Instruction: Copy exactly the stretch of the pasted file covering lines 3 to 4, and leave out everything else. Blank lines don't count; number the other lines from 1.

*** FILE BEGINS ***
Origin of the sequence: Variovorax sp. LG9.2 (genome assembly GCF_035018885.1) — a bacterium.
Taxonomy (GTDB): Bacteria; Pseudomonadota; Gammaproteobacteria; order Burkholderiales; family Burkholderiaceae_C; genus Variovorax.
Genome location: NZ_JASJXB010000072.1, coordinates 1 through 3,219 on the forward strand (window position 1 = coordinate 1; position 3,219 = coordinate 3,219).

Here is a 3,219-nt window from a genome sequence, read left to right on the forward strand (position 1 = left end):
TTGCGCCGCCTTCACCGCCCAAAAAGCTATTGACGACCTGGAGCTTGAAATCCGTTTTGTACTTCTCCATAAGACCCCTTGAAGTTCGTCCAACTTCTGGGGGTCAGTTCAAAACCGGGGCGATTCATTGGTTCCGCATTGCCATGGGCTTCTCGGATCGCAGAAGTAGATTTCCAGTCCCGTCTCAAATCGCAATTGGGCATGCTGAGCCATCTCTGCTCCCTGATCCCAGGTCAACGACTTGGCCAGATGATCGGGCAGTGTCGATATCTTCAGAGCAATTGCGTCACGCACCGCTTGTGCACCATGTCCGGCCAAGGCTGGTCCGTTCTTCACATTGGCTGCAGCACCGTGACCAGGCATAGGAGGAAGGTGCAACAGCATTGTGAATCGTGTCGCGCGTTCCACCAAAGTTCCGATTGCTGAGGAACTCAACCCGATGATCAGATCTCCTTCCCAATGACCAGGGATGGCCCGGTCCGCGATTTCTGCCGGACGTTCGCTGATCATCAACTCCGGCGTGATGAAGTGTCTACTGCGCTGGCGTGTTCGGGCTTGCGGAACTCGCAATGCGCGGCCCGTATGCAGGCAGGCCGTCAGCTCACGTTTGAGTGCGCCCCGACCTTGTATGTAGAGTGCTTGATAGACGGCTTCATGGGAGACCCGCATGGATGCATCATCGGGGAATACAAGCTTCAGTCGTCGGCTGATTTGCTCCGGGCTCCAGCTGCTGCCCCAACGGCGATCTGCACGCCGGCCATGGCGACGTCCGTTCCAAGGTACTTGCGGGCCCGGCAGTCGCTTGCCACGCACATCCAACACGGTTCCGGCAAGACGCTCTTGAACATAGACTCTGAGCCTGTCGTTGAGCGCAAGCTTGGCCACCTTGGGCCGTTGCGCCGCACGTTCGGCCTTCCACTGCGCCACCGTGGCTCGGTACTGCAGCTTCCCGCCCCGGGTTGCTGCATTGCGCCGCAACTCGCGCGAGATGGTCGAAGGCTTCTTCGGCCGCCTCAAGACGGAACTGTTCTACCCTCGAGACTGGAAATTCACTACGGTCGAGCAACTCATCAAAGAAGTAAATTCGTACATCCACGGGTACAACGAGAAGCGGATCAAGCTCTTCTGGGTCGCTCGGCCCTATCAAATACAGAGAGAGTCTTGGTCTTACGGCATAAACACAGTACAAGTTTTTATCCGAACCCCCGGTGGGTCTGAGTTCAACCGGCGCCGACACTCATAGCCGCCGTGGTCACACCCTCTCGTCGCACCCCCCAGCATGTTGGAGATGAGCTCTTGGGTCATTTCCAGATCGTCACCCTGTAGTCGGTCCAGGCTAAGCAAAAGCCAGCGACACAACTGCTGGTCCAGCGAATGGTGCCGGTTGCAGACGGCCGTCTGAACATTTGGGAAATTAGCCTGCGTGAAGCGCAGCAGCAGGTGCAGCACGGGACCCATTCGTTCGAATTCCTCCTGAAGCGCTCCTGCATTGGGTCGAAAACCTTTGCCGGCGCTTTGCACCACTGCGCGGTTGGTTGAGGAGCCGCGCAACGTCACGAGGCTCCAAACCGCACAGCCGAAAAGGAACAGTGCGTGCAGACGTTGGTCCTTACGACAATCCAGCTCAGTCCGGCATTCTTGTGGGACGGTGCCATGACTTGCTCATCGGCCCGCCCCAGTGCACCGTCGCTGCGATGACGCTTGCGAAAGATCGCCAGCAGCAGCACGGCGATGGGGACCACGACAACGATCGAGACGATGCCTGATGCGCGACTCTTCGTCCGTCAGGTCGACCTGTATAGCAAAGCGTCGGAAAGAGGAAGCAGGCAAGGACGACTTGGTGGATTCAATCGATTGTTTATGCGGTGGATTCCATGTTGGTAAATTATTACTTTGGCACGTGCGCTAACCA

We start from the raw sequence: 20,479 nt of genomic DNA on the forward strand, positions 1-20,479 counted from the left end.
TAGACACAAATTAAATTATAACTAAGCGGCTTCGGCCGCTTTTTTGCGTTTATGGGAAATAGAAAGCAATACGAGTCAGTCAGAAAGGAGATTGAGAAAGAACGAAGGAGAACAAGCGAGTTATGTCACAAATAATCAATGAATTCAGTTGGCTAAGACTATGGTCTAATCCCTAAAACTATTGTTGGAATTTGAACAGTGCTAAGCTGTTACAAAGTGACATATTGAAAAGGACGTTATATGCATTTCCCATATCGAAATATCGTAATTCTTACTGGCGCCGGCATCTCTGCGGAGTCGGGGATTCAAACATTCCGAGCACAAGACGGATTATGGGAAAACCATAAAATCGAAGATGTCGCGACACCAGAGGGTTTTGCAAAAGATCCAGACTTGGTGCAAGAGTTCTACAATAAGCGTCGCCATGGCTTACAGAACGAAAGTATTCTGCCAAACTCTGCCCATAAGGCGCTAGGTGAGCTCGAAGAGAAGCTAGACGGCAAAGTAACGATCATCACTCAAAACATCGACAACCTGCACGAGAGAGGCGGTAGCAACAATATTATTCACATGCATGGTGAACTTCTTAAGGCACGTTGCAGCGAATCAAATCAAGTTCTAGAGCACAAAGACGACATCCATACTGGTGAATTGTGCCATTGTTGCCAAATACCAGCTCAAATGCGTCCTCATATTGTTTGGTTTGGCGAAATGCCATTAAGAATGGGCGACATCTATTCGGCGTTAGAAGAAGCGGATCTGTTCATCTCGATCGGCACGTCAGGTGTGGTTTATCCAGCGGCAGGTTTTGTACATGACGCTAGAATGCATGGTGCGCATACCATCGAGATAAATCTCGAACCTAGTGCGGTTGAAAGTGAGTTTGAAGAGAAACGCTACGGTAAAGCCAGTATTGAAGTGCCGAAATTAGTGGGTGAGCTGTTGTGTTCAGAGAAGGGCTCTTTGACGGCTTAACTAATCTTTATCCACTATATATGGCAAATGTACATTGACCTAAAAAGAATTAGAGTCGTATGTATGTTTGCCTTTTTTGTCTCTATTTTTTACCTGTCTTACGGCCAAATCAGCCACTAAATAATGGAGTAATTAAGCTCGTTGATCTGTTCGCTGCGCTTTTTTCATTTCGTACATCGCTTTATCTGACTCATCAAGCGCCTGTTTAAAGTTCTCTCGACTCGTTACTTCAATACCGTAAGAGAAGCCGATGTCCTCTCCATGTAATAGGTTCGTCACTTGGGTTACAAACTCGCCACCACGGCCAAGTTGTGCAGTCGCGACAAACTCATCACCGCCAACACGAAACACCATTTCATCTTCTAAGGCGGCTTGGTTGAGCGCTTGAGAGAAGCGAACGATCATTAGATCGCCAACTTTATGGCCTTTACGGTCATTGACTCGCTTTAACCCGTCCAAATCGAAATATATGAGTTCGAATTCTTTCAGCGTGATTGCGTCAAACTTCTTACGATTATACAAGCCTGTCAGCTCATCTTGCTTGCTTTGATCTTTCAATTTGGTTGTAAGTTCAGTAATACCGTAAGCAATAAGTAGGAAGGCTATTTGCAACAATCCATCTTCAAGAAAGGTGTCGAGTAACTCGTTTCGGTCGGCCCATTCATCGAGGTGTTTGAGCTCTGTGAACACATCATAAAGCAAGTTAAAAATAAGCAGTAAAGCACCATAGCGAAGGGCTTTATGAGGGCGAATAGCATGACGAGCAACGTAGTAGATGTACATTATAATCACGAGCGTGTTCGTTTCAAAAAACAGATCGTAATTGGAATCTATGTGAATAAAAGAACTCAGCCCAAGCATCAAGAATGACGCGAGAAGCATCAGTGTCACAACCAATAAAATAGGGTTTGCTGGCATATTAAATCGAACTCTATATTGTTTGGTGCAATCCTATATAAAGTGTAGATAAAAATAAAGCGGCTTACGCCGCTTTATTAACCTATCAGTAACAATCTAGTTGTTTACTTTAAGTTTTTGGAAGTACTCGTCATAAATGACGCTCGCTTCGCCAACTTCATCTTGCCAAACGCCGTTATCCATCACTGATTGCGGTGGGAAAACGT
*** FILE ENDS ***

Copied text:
Genome location: NZ_JASJXB010000072.1, coordinates 1 through 3,219 on the forward strand (window position 1 = coordinate 1; position 3,219 = coordinate 3,219).

Here is a 3,219-nt window from a genome sequence, read left to right on the forward strand (position 1 = left end):